Going into this week, the Baltimore Ravens’ receiving corps was deep in terms of personnel but on the shallow side talent-wise and very banged-up.
Primary target Derrick Mason, fresh off a superb 1,000-yard season, recently underwent surgery to repair his injured right shoulder and could be sidelined until Week 1.
Mason’s counterpart, five-year veteran Mark Clayton, has been limited in practice with an unspecified injury, and slot receiver Demetrius Williams is just beginning his return from the ankle surgery which kept him on the injured reserve list last season.
Behind those three, not one of the other eight wide-outs on the roster has more than two career NFL receptions.
Despite the confidence in the current receiving corps expressed by GM Ozzie Newsome and head coach John Harbaugh, the Ravens asked three veteran receivers to participate in the three-day mini-camp held this past weekend, including the ex-Jaguar Jerry Porter, ex-Bengal Tab Perry, and former Patriot Kelley Washington.
Harbaugh expressed interest in signing at least one of the three.
Here’s a breakdown of the competition for that one roster spot:
To start, let’s eliminate Jerry Porter from the competition.
Is that a quick judgment? Yes, but it’s not altogether undeserved. Unless Porter shows flashes of the skills he had when he caught 14 touchdowns between 2004 and 2005, he won’t be tapped.
Porter played only sparingly last season with the Jags (11 catches) and he isn’t a good special teams player, which is an automatic deduction in Harbaugh’s eyes, a former special teams coach himself.
Now let’s compare Perry and Washington. Though both are good special teamers, Perry has the clear advantage, having set a Bengals single-season record for return yards.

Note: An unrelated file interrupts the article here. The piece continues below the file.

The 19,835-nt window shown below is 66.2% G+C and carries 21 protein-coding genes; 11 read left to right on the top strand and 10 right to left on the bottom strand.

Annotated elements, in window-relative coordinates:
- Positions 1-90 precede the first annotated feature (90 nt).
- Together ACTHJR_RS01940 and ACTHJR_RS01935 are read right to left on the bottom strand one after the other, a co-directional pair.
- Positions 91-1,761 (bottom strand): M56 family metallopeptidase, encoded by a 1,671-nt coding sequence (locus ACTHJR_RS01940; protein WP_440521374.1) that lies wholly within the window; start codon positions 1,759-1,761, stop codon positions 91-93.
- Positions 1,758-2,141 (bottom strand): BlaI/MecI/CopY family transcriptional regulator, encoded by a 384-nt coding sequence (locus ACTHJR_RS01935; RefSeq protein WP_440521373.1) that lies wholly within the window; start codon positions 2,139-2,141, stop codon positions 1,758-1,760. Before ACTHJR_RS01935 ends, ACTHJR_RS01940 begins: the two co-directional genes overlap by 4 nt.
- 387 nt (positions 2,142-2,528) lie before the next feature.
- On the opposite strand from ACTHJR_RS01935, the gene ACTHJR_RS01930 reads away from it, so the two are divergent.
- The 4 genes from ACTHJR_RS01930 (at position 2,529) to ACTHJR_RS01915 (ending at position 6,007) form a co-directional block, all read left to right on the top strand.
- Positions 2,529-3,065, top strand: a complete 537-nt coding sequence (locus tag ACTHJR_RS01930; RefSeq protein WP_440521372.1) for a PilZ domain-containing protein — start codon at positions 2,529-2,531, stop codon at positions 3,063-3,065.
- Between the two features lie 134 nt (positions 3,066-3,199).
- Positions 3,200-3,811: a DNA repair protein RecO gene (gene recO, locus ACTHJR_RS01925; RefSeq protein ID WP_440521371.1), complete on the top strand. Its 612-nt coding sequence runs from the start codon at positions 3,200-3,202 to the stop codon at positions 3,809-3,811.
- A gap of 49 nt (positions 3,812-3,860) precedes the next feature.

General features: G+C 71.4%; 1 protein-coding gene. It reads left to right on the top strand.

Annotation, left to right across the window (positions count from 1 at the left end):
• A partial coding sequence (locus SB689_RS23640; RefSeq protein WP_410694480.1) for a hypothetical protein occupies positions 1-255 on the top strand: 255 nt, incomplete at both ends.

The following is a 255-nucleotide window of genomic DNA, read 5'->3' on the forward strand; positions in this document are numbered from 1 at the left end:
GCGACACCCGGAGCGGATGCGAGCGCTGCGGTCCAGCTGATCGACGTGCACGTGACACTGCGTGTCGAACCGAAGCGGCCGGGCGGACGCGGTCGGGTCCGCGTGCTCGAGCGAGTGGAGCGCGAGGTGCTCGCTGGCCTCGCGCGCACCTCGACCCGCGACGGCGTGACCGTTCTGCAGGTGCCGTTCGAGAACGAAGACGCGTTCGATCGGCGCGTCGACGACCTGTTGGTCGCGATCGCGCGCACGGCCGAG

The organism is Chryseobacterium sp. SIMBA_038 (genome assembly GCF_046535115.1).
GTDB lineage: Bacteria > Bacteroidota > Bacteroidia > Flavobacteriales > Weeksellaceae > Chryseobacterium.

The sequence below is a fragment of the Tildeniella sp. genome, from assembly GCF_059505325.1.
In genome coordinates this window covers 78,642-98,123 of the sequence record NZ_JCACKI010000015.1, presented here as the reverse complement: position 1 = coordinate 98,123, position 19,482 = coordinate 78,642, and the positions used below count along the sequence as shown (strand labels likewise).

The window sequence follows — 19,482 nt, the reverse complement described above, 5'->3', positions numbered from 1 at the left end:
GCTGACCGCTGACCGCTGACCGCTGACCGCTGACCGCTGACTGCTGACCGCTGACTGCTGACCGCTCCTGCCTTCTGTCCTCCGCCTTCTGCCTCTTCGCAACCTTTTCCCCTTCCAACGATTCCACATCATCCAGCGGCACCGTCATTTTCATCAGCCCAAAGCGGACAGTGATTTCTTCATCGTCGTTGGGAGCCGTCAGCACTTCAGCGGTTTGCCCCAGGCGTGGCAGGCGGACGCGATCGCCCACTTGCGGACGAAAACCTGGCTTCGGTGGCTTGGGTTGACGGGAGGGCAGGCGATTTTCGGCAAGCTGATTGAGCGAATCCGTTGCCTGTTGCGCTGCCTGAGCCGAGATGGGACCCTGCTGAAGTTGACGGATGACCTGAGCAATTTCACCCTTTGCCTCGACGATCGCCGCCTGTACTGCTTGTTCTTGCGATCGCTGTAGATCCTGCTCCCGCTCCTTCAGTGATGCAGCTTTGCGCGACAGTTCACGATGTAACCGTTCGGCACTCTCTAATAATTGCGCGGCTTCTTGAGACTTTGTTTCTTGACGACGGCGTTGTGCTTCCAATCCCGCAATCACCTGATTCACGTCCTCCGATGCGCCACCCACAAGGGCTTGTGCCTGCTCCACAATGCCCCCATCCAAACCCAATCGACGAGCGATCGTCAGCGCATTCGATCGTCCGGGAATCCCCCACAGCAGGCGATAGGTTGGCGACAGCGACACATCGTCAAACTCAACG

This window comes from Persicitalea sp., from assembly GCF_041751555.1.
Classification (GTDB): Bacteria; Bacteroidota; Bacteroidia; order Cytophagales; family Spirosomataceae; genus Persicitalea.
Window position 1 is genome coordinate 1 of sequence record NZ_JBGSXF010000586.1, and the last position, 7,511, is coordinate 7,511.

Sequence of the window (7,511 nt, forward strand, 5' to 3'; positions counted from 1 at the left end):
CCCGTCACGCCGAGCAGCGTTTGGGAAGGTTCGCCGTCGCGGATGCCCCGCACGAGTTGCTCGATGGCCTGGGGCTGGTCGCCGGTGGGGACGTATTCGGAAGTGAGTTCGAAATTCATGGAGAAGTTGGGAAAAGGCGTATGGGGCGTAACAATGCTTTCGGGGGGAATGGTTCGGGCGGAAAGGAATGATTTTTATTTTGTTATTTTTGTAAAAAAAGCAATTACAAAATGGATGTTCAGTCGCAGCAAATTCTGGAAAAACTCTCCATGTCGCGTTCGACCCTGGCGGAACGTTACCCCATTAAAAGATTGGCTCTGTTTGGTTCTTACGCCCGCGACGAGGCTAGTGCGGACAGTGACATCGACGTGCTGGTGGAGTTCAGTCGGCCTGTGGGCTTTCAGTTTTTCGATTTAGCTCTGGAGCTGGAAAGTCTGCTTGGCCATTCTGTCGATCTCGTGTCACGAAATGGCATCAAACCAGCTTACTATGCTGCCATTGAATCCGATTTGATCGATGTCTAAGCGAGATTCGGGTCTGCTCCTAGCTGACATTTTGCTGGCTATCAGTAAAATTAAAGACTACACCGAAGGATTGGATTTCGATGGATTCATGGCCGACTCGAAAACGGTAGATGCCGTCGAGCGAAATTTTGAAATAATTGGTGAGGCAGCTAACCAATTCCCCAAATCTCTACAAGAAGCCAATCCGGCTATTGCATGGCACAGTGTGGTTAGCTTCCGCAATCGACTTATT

Washington is more involved as a gunner on punts and kickoffs, and he has shown the ability to make plays.
Nonetheless, with Yamon Figurs struggling on returns this past season and the departure of Jim Leonhard, Perry gets the nod for being more suited to the Ravens’ needs in that category.
In comparing the receiving stats of Washington and Perry, it’s clear that although both have been in the NFL long enough to have established themselves as guys who know the game, neither one has caught many balls.
Washington has a career total of 73 catches for 896 yards and nine touchdowns, but he hasn’t caught more than 10 passes in a season since 2004.
Seen side-by-side with Washington, however, Perry pales in comparison. Despite his prowess in the return game, Perry has yet to catch more than 10 passes in any season in his short career.
So, what’s the conclusion? For me, the return game is very important, but it takes a back seat to the offense with all the injuries to the guys that actually play every possession.
Washington has shown he is capable of contributing to the offense, but he’s also ready, willing, and able to play special teams whenever necessary, and that’s a quality that should endear him somewhat to Harbaugh.
Also, Washington was rumored to have had a better tryout this weekend than Perry, so that helps his stock.
Moving forward, I see the Ravens doing one of two things; signing Washington or working with the current squad.
Ozzie Newsome is not known for signing a player just to fill a need if the player is not high quality to begin with, so I don’t think he’ll settle for anything less than someone guaranteed to contribute. Washington certainly fits that mold.
If none of the trio have done enough to improve their stock significantly through their tryouts this weekend, I wouldn’t rule out the Ravens pursuing another handful of available receivers, including Plaxico Burress (if he stays out of jail).
But that’s still a long way off. Let’s see if any of these three get signed. If we have to pick one, I’m pulling for Washington.